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Shy Autistic Teen Wows The Internet With Incredible Singing Voice And Talks Of Dream To Sing With Ed Sheeran

A shy autistic teenager with an astonishing singing voice has won thousands of fans on the internet and dreams of meeting her idol Ed Sheeran.

Ashleigh Fagan, 17, is partially sighted and cannot read or write music, but she does not let her disability hamper her.

The gifted schoolgirl can pick up a song by listening to it repeatedly and rapidly works out how to play it on a guitar, practising in her bedroom.

She can even play the harp and tin whistle, but along with a visual memory which helps her to learn song lyrics she has a crystal clear singing voice.

Shy Ashleigh does not like to sing to a live audience, but her home-made recordings filmed in her bedroom have gained her thousands of fans online.

And her ultimate ambition is to meet the red-haired pop star when he tours in Ireland next year, and sing a duet with him.

With nearly 15,000 people following her Facebook page, Help Ashleigh Meet Ed Sheeran, she is optimistic that her lovely voice might catch his attention.

Ashleigh said: “I would love to sing with Ed Sheeran, my favourite song is Castle on the Hill. I’ve listened to it lots of times and can play it on guitar.

“I just sing in my house and sing covers.”

Studying at a school near her home in Dublin, for partially sighted children, Ashleigh was overjoyed to meet a music teacher who could help develop her skills.

She was encouraged to learn the harp, and scored a distinction in a recent exam.

The youngster taught herself guitar aged 14 and has developed her ear for music to the extent that she can listen to a song and quickly work out how to play it.

She can even play Rhianna’s hit, Only Girl in the World, on the tin whistle.

Ashleigh Fagan, 17

The videos she posts, mostly filmed in her bedroom, attract scores of positive comments every day.

“It makes me feel really happy. It’s really nice as well that my music makes people feel good.”

Recently Ashleigh recorded two songs at a local studio, Dancing On My Own, by Calum Scott, and Ed Sheeran’s Thinking Out Loud.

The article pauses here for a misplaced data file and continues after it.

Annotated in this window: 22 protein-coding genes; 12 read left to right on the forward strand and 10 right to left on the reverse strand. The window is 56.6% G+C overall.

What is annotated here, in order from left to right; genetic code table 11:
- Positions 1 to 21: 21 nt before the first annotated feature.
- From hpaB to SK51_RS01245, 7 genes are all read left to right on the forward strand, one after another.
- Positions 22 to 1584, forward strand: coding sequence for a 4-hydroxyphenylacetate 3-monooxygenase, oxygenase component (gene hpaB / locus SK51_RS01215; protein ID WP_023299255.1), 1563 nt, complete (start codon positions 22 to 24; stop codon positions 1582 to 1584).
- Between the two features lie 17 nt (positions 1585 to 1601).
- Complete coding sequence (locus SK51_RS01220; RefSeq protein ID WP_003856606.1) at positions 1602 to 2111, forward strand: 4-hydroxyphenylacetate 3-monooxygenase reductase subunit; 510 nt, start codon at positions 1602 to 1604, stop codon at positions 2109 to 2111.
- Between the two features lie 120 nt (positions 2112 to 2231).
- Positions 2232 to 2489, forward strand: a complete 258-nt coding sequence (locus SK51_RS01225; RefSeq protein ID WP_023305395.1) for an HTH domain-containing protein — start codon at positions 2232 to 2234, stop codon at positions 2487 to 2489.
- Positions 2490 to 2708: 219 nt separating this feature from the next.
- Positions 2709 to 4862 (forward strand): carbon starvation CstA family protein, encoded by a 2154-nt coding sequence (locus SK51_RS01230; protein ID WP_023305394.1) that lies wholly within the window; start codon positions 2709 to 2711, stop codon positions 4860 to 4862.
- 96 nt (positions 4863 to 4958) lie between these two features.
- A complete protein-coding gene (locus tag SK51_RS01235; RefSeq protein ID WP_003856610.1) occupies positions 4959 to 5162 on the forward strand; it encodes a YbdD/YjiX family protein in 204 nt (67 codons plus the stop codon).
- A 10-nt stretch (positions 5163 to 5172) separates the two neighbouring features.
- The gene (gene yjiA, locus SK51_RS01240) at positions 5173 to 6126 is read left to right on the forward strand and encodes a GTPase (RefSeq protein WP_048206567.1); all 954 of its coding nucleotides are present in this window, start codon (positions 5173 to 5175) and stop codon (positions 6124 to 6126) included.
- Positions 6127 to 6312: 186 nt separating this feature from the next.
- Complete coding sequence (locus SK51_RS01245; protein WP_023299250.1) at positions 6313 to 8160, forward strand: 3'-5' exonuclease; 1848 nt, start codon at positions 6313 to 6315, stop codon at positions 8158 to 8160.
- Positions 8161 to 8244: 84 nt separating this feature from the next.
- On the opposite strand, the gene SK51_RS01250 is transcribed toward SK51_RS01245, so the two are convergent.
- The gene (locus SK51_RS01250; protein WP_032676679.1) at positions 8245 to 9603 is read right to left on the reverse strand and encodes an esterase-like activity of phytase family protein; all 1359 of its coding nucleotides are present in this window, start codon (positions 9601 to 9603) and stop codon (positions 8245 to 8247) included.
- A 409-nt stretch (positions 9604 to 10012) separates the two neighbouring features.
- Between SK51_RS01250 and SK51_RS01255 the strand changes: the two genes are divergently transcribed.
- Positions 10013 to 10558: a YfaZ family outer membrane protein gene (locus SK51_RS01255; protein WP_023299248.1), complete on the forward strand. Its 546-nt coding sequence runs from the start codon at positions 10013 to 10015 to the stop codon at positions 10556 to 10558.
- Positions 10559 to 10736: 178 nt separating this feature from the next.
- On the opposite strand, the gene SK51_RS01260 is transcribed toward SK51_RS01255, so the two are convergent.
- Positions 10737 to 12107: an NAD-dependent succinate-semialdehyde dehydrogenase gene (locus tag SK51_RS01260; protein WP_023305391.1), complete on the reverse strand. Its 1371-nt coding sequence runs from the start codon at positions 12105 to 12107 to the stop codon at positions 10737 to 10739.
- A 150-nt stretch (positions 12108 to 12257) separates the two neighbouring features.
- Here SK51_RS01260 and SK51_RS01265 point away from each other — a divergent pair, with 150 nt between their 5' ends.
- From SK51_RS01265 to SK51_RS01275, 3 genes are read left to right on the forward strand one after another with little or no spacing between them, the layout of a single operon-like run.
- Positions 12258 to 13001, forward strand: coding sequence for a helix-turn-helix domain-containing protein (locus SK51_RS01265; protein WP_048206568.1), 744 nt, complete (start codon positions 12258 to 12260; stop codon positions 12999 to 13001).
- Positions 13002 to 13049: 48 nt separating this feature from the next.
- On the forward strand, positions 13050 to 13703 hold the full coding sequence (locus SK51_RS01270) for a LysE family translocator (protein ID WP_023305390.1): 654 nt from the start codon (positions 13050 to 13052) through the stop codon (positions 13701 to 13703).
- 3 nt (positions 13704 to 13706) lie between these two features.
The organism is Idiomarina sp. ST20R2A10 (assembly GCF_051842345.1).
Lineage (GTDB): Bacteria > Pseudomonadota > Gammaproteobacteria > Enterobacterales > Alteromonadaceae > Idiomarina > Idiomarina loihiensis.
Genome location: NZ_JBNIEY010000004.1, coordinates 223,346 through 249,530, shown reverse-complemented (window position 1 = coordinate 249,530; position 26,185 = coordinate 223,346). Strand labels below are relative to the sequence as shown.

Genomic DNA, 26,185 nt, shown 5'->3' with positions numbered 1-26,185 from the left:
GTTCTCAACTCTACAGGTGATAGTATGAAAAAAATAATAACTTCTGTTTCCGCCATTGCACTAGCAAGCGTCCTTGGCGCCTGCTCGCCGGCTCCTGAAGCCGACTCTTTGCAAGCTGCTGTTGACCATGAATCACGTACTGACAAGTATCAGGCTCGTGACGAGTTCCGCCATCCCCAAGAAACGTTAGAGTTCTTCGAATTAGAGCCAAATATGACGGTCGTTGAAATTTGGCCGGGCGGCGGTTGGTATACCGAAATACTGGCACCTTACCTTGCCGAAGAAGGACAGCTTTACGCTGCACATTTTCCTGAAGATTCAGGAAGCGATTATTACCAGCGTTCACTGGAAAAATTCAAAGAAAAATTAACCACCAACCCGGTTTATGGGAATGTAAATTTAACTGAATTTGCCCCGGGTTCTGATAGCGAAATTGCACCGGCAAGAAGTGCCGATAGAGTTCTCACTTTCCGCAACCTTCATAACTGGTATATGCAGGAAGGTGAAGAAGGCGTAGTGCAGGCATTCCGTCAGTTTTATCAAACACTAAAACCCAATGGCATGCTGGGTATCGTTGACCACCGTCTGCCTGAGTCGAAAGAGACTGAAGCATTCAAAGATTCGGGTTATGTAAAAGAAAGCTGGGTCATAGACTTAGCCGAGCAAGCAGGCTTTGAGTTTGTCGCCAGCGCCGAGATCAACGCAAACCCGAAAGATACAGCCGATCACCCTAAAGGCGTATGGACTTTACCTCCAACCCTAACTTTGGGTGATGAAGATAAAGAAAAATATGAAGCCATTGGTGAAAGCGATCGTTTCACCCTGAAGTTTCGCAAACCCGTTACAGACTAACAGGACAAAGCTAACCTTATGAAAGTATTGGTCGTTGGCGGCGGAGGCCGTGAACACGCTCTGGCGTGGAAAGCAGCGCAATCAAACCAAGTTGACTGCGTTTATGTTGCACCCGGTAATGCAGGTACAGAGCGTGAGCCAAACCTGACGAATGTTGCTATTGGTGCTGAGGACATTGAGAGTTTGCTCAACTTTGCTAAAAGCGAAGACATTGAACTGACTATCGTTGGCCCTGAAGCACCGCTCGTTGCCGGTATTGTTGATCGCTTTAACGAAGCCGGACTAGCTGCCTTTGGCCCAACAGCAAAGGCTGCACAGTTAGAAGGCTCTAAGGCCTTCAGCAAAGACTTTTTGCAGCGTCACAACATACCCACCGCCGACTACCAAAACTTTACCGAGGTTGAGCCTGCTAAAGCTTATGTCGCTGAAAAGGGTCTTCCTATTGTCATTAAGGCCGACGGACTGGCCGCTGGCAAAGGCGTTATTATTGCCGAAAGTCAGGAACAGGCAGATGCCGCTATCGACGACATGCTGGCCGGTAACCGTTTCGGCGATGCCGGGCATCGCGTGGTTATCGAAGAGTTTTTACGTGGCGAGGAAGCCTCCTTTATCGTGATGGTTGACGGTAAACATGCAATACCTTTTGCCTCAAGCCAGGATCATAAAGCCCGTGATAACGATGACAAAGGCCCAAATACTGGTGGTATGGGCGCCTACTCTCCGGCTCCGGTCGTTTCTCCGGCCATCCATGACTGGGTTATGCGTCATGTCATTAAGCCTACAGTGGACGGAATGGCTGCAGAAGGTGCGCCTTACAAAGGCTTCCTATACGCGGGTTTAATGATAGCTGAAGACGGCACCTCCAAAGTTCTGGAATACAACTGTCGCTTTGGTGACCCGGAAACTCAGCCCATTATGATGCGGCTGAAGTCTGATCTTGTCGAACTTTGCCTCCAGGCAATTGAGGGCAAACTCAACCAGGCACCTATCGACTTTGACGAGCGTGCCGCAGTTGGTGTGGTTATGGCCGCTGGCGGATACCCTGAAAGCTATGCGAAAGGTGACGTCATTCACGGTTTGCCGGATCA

She added: “It takes me a few weeks to learn a song so I just sing it again and again.

“I was learning Perfect by Ed Sheeran.”

Her devoted mum, Liz, 38, set up the Facebook page two years ago which initially reached friends and neighbours.

But soon it gained momentum, and thousands of people were tuning in to watch Ashleigh sing.

She sometimes uploads three videos a day, and they garner hundreds of likes.

Her diverse taste in music ranges from classics such as Somewhere Over the Rainbow, to metal band Linkin Park.

But what they all have in common is an amazing lack of self-consciousness as Ashleigh performs to her unseen audience.

The second eldest of six children, Ashleigh’s siblings have not yet twigged they are living with a low key pop star.

But messages sent from fans around the world are testament to the power her voice has over people.

One person wrote: “I watch your videos every day and you never fail to put a smile on my face. It would be my dream to meet you.”

Others encouraged her to record an album.

Ashleigh’s proud mum Liz said it became clear at an early age that music had a transformative effect on her daughter.

She said: “When Ashleigh was younger I always played music to put them to sleep. I gave Ash a Casio piano, she started copying and miming the way they talk.

“That’s the way she started out. She would come in and listen to music on the telly and then copy it.

“She learnt by ear – she taught herself the guitar and harp.

“I think she can hear something and play it.

“She just sits in her room and plays music. She hasn’t got the ability to write a song, I do all her writing for her.

“But she’s very good at typing.”

Ashleigh dreams of going on X Factor but her mum, who is her full time carer, was concerned it might be too overwhelming, due to Ash’s autism.

“She’s never been to a concert or anything like that,” single mum Liz said.

“I just fear for her hearing, that it would send her into a meltdown.

“Music is the only thing that keeps her calm.”

Ashleigh was diagnosed with autism at 12 years old, but was developmentally delayed, with her mum calling her ‘my forever baby’.

She did not open her eyes until she was aged four or five months, when doctor’s noticed they were not as they should be.

Now the admirable teen walks with a cane and attends a school for children with sight problems, where she has thrived.

Liz added: “She just loves music. She’s learning Perfect by Ed Sheeran off the new CD. Her voice is getting a lot better.”

Since going into the recording studio, Ashleigh has been begging older brother Mark, 19, to build one in the family home.

Twin sisters Lauren and Jade, 14, regularly sing in a local choir and are impressed by their older sister’s fame.

But little Christian, nine, and Luke, six, have not yet clocked on to their sister’s talent, Liz said.

She added: “The twins are excited but the boys don’t show any interest at all.”

At Ashleigh’s 17th birthday an enormous cake was baked for her with a colourful microphone and mobile phone made out of icing sugar.

And the year before she was given a birthday cake shaped like a guitar.

Ash said: “I would love to sing with Ed Sheeran. He’s coming to Ireland next year, so we’ll see.”



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